The prize of true straight-through processing comes into view
With projects delivered above specification and under budget, and take-up of key initiatives exceeding expectations, the London market reform process is gaining momentum and becoming more ambitious.
A canvassing of senior market executives directly involved in the reform process reveals that buy-in and belief in the process from industry leaders has now been achieved.
This means the ultimate goal of a fully integrated electronic marketplace – where risk placement, accounting and settlement and claims are integrated – has come into view and may even be achievable within two years.
The original London market Target Operating Model reforms envisaged a three-phase approach to achieving the goal of straight-through processing (STP). However, strong performance on delivery and adoption in phase one have given leaders the confidence to raise their sights and try to accelerate the process and complete the work in two phases.
Of phase one, the carrier side of the accounting and settlement work known as the Central Services Refresh Programme (CSRP) is the only stream that still requires major work. While premium processing and claims are live for most classes including binder business, a solution for proportional treaty is unlikely to be ready until the end of 2019.
The ultimate goal of the CSRP is to remove the ‘Londonisms’ that make the London market a harder place to do business than rival hubs.
Londonisms that fall onto brokers include onerous splits of premium by territory and tax jurisdiction that can turn the seemingly simple process of paying a premium into a nightmare.
Brokers still complain bitterly of having to second-guess the esoteric process, with premium advice notes or requests to collect claims rejected multiple times with very little assistance or explanation of what is wrong. Having much more detailed Acord-compliant electronic placing and claims messaging and better back-office systems for carriers will remove the need for these onerous processes.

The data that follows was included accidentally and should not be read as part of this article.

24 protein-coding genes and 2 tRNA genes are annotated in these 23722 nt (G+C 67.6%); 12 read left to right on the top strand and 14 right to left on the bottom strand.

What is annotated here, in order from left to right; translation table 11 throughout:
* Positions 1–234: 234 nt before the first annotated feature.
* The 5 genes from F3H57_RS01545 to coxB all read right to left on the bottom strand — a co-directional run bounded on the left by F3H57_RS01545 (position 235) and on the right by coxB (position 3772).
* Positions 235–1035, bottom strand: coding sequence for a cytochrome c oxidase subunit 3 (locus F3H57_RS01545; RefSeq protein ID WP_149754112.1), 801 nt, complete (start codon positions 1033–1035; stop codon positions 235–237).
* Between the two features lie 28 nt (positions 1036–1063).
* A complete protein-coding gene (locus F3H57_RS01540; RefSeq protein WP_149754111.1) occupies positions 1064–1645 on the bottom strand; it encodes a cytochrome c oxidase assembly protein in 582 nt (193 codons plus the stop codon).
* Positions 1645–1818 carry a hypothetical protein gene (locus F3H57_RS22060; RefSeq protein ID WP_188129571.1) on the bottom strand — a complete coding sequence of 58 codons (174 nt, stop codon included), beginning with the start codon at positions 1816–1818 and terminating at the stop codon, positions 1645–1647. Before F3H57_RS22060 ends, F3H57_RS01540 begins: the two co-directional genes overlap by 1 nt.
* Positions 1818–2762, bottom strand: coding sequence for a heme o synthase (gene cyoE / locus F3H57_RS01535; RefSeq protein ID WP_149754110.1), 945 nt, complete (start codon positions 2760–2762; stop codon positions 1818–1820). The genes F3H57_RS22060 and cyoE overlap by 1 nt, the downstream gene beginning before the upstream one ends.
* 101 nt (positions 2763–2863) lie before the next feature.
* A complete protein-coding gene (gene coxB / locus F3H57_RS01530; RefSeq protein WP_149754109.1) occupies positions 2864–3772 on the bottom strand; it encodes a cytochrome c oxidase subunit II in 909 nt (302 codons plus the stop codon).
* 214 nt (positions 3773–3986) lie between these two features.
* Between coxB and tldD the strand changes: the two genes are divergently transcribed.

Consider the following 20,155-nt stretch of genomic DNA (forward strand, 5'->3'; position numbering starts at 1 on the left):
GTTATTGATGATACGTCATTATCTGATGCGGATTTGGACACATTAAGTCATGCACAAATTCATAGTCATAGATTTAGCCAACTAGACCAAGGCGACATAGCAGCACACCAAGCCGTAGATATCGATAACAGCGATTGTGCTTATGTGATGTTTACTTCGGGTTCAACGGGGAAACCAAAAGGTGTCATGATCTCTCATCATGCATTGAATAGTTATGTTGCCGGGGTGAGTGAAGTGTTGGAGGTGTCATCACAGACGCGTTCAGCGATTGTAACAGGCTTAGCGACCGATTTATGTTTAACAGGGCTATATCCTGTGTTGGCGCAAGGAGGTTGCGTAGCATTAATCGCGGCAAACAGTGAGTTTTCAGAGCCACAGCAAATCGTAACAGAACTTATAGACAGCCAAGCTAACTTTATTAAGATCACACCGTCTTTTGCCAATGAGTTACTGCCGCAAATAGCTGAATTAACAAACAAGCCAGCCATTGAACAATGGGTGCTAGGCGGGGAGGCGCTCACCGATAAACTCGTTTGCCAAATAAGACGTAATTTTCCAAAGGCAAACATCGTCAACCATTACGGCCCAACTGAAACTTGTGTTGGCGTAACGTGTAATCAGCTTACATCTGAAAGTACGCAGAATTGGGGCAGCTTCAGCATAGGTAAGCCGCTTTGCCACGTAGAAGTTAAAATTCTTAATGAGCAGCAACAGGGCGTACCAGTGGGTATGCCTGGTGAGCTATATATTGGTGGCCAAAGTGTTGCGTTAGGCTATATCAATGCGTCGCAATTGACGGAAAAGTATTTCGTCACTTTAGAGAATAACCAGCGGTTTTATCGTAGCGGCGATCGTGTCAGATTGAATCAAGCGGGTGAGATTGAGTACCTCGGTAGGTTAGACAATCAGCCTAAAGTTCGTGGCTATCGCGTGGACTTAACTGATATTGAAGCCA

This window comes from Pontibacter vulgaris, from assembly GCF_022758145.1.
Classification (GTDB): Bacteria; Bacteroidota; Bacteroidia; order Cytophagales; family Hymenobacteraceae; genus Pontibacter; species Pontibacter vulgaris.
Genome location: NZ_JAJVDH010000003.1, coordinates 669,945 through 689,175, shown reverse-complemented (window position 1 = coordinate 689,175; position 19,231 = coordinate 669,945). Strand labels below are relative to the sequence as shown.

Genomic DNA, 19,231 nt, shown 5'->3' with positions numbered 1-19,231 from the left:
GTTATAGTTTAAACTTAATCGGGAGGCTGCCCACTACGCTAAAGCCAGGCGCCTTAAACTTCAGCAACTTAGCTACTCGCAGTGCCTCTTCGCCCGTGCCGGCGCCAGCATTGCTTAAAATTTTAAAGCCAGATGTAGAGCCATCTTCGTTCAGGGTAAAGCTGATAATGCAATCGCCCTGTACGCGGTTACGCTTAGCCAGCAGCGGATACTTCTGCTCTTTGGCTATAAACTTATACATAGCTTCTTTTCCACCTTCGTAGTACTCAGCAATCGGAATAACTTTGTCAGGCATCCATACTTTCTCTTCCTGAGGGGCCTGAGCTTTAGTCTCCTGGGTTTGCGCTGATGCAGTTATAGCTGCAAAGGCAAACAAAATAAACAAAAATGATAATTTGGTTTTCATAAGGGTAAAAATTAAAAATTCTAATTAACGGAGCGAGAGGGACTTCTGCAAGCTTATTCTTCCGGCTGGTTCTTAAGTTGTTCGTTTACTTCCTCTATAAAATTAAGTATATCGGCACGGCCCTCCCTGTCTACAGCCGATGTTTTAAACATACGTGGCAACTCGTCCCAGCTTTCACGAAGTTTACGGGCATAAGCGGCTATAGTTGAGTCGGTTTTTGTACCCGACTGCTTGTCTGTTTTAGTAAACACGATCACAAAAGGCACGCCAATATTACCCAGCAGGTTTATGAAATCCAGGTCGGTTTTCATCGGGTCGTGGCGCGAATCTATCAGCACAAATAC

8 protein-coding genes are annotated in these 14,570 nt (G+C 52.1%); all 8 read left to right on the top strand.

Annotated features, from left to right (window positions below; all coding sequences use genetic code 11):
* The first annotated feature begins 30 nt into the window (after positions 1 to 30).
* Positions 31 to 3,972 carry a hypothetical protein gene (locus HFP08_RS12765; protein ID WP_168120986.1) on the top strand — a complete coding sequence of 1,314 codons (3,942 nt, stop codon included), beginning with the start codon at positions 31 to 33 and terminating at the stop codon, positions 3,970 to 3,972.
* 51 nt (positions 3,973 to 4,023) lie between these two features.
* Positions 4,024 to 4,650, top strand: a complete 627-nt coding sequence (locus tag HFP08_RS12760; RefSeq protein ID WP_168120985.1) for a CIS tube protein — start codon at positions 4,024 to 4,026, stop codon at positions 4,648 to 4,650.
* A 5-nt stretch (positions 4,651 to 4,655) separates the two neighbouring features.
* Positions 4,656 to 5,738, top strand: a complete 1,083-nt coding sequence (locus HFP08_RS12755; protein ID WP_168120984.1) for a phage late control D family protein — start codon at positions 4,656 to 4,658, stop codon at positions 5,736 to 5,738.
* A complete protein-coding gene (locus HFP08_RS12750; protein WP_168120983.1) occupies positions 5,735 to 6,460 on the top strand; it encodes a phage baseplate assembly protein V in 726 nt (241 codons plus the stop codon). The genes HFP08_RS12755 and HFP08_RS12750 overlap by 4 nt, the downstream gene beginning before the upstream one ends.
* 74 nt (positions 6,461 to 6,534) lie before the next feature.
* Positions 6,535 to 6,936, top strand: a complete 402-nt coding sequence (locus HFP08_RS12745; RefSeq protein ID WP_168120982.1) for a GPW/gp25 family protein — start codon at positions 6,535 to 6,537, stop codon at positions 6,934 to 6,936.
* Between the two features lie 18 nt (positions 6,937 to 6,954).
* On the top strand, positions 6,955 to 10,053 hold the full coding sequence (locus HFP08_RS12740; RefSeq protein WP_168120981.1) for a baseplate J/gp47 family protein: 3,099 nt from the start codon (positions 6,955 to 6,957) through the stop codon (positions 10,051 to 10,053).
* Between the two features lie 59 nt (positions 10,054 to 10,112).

It is understood that 80-90 percent of transaction types can be covered by the functionality currently available in CSRP. While the figure seems impressive, broader broker engagement is unlikely until far nearer 100 percent is achievable.
“If you are a broker placing a lot of proportional treaty you are not going to adopt the new way of working until that functionality becomes available, otherwise you will incur the cost and inconvenience of running multiple systems in parallel,” explained one senior executive.
Originally just dubbed Accounting and Settlement, CSRP has changed forms over the past decade and been subject to the most project delays over that time. As such it has had the biggest credibility problem, particularly with brokers.
However, the crucial credibility factor has now been gained. Once complete, and brokers fully engage and integrate the new system, the big picture of a full STP market will come into view. This, along with a full refresh of claims processing, will form the two major parts of phase two of the Tom.
Electronic placing figures via PPL and other platforms released today already show the market has far exceeded its Q3 adoption rate target of 20 percent of in-scope risks, with only a limited number of laggards.
With the Q4 target of 30 percent almost exceeded months early, there is a consensus among executives that critical momentum has been achieved. Speaking at The Insurance Insider London Market Conference earlier in the month, PPL chairman Bronek Masojada strongly hinted that mandatory targets for PPL adoption would rise by 10 percentage points quarter on quarter until the job was done.
“I know we say that in insurance we are all a little thick, but even we can work out that after one, two and three come four, five and six,” he said.
Once policies are placed, settled, endorsed and claimed upon 100 percent electronically, what remains is the major task to bring the three main pillars of broking, accounts and claims together in a single integration.
For instance, despite the existence of unique reference numbers for all risks, at present a claims broker will have to manually draw key underwriting submissions and wordings over from a placing system so that they can be used in the claims process. The same goes for placing brokers preparing renewal submissions having to populate claims data from other systems.
Under proposals, such information, along with accounting summaries, should be available across the pillars, and efficiency and quality of service to customers will be enhanced.
“This ultimate integration is the final prize and it could be in reach within a couple of years,” said a senior market executive.